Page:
What Is a Verb Root (or "Root Form of a Verb")?

by Craig Shrives

Verb Root

A verb root (which is also known as the "root form of a verb" or the base form of a verb) is the version of the verb that is listed in the dictionary.

The verb root is the same as the infinitive form but without the "to." For example:

Infinitive FormVerb Root
to divedive
to jumpjump
to wonderwonder

In other words, the verb root is the form of the verb without any endings (e.g., "-s," "-ing," and "ed").

The Other Verb Forms

The verb root is used to create the other forms of the verb. There are five forms of a verb:

verb root or root form

The verb root is always used to create the other forms of regular verbs (i.e., verbs that comply with the normal rules for creating the various forms) but not necessarily for irregular verbs (i.e., verbs that do not comply with the normal rules).

Examples of Verb Root

Here are some examples of verb roots:
  • watch
  • (The verb root "watch" is used to make these three forms: watches, watched, watching. Note that watched is both the past form and the past-participle form. This is common.)
  • play
  • (This is used to make these forms: plays, played, playing.)
  • live
  • (This is used to make these forms: lives, lived, living.)
  • think
  • (This is used to make these forms: thinks, thought, thinking.)
  • drink
  • (This is used to make these forms: drinks, drank, drinking, drunk. Note that the past form of the verb "to drink" is not the same as the past-participle form.)

The Verb Root Appears in Most of the Present Tense

The verb root appears in all versions of the present tense except the third person singular (shaded red). For example:
ConjugationExample 1Example 2
1st person singularI playI concur
2nd person singularYou playYou concur
3rd person singularHe plays
She plays
It plays
He concurs
She concurs
It concurs
1st person pluralWe playWe concur
2nd person pluralYou playYou concur
3rd person pluralThey playThey concur

The Verb Root Appears in the Imperative Mood (i.e., Commands)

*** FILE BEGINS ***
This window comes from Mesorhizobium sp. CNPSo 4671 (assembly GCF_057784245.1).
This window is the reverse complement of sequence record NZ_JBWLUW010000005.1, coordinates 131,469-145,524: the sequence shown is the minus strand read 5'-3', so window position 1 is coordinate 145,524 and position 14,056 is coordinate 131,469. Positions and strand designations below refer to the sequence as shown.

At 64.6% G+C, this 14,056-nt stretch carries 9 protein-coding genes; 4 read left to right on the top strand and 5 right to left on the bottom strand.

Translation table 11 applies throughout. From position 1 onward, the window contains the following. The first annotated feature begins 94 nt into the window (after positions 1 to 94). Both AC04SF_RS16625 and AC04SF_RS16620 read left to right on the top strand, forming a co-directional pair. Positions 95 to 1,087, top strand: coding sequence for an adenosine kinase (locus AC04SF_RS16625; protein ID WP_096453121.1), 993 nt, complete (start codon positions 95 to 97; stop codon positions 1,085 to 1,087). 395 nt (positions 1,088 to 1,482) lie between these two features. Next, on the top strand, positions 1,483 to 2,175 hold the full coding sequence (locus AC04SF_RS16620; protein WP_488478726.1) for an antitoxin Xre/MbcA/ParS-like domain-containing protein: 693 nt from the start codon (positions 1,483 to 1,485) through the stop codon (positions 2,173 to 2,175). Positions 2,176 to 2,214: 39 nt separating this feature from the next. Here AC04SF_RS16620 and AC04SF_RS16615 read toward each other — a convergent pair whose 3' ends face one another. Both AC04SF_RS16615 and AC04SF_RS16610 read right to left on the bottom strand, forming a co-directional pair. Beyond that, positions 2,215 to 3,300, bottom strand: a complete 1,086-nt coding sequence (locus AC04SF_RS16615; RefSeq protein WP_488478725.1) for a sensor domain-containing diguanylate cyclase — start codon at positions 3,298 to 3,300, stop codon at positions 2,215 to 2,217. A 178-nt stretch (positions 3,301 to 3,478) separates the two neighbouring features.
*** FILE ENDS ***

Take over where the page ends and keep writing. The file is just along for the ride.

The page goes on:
The verb root is used for commands (i.e., the imperative mood. For example:
  • Eat a live toad the first thing in the morning and nothing worse will happen to you the rest of the day.
  • Next time I see you, remind me not to talk to you. (Comedian Groucho Marx)

The Verb Root Appears in the Subjunctive Mood

The verb root of a verb appears in the subjunctive mood. For example:
  • I propose he stay with us.
  • Saddam Hussein systematically violated every UN resolution that demanded he disarm and destroy his chemical and biological weapons. (US politician Henry Waxman)

The Five Verb Forms

The table below shows the five verb forms in English.
Verb Type 1
The Verb Root
(aka "Base Form" or "Uninflected Form")
2
The -S Form
(aka "Third Person Singular Present Tense Form")
3
Past Form
(aka "The Past Tense Form")
4
The -ING Form
(aka the Present Participle Form
5
The Past Participle Form
Regular play plays played playing played
Regular use uses used using used
Regular marry marries married marrying married
Irregular bring brings brought bringing brought
Irregular run runs ran running run
Irregular fall falls fell falling fallen
Irregular drink drinks drank drinking drunk

Why Should I Care about the Verb Roots?

Understanding the verb forms (including the root form) is essential when learning English because it allows teachers and pupils to talk about the components that form the various tenses.

For example, with some verbs, the root form, past form, and past participle form are the same (e.g., let, I let, I had let). However, with others, they are all different (e.g., take, I took, I had taken).

Knowing the various verb forms is a great starting point for learning these complex rules and exceptions.
Interactive Exercise
Here are three randomly selected questions from a larger exercise, which can be edited, printed to create an exercise worksheet, or sent via email to friends or students.

See Also

What are verbs? What is the infinitive form? What is the present tense? What is the third person? What is the imperative mood? What is the subjunctive mood? Glossary of grammatical terms